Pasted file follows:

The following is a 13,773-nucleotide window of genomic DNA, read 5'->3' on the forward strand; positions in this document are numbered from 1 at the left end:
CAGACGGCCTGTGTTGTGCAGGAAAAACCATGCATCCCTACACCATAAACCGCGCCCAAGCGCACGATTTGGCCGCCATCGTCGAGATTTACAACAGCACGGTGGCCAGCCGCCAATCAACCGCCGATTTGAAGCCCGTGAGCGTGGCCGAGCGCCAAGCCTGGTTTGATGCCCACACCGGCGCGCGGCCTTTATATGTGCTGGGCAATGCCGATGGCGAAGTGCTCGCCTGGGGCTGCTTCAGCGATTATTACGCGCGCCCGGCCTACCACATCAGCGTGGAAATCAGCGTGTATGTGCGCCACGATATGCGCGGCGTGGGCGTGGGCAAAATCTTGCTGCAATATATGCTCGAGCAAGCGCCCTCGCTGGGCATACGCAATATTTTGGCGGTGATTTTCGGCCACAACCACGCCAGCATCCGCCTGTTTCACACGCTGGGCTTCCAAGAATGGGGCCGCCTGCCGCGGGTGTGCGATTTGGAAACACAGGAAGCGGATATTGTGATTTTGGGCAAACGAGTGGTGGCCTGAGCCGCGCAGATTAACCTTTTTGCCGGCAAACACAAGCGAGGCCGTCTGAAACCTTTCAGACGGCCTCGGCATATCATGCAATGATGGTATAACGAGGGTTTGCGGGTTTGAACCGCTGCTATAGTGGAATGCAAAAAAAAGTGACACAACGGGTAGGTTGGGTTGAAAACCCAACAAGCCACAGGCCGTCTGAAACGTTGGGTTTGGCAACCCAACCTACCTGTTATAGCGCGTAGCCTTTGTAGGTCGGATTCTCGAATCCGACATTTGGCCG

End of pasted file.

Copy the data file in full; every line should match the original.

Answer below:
The following is a 13,773-nucleotide window of genomic DNA, read 5'->3' on the forward strand; positions in this document are numbered from 1 at the left end:
CAGACGGCCTGTGTTGTGCAGGAAAAACCATGCATCCCTACACCATAAACCGCGCCCAAGCGCACGATTTGGCCGCCATCGTCGAGATTTACAACAGCACGGTGGCCAGCCGCCAATCAACCGCCGATTTGAAGCCCGTGAGCGTGGCCGAGCGCCAAGCCTGGTTTGATGCCCACACCGGCGCGCGGCCTTTATATGTGCTGGGCAATGCCGATGGCGAAGTGCTCGCCTGGGGCTGCTTCAGCGATTATTACGCGCGCCCGGCCTACCACATCAGCGTGGAAATCAGCGTGTATGTGCGCCACGATATGCGCGGCGTGGGCGTGGGCAAAATCTTGCTGCAATATATGCTCGAGCAAGCGCCCTCGCTGGGCATACGCAATATTTTGGCGGTGATTTTCGGCCACAACCACGCCAGCATCCGCCTGTTTCACACGCTGGGCTTCCAAGAATGGGGCCGCCTGCCGCGGGTGTGCGATTTGGAAACACAGGAAGCGGATATTGTGATTTTGGGCAAACGAGTGGTGGCCTGAGCCGCGCAGATTAACCTTTTTGCCGGCAAACACAAGCGAGGCCGTCTGAAACCTTTCAGACGGCCTCGGCATATCATGCAATGATGGTATAACGAGGGTTTGCGGGTTTGAACCGCTGCTATAGTGGAATGCAAAAAAAAGTGACACAACGGGTAGGTTGGGTTGAAAACCCAACAAGCCACAGGCCGTCTGAAACGTTGGGTTTGGCAACCCAACCTACCTGTTATAGCGCGTAGCCTTTGTAGGTCGGATTCTCGAATCCGACATTTGGCCG